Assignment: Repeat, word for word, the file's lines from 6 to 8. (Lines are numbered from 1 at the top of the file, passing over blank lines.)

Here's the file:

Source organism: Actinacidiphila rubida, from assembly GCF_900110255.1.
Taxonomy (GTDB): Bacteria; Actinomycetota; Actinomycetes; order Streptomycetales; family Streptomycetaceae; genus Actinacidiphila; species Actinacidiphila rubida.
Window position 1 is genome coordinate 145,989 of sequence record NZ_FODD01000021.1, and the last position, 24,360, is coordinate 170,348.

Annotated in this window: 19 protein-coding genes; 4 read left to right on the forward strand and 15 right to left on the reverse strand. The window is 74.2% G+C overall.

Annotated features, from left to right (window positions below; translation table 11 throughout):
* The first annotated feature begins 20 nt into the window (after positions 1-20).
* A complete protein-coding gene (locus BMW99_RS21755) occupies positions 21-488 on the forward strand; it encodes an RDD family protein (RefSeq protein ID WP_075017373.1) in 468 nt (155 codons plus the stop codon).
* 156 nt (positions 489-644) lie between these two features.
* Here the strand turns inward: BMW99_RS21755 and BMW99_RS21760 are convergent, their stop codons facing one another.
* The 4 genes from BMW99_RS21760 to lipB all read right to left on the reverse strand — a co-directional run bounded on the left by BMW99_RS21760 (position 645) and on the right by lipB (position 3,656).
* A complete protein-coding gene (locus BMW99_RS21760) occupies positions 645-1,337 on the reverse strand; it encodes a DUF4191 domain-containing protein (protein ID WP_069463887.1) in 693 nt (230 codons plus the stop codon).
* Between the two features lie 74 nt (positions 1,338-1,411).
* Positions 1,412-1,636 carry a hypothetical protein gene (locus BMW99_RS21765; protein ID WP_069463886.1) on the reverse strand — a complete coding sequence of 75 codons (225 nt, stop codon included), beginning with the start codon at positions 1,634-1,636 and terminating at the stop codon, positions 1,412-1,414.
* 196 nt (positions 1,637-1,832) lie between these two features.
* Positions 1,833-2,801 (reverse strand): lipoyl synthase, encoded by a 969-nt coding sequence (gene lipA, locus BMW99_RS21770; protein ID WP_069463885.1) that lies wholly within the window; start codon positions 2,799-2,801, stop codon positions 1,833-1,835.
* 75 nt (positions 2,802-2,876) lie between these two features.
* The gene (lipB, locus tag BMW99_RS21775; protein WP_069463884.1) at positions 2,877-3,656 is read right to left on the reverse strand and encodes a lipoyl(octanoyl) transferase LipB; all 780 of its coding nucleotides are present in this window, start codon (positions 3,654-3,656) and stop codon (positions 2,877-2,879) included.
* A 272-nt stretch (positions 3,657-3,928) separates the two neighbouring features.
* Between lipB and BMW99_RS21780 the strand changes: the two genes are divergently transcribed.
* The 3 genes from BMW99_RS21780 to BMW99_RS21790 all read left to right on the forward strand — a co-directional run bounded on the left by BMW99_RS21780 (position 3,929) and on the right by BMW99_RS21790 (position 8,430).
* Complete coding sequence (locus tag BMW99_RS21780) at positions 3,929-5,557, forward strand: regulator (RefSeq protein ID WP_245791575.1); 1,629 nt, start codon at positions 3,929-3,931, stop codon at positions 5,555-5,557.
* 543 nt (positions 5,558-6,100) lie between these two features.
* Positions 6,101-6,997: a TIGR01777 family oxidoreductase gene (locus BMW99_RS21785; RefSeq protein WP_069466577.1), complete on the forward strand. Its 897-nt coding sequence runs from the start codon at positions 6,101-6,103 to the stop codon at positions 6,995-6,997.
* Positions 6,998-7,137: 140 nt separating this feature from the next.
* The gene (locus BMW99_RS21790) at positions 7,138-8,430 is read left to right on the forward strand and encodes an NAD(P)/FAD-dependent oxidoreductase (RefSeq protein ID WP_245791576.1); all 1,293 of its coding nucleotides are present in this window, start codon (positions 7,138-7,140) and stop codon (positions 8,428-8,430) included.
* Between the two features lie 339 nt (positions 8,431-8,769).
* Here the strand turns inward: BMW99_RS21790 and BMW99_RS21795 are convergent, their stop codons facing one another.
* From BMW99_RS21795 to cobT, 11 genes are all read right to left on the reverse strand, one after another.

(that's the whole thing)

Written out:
* The first annotated feature begins 20 nt into the window (after positions 1-20).
* A complete protein-coding gene (locus BMW99_RS21755) occupies positions 21-488 on the forward strand; it encodes an RDD family protein (RefSeq protein ID WP_075017373.1) in 468 nt (155 codons plus the stop codon).
* 156 nt (positions 489-644) lie between these two features.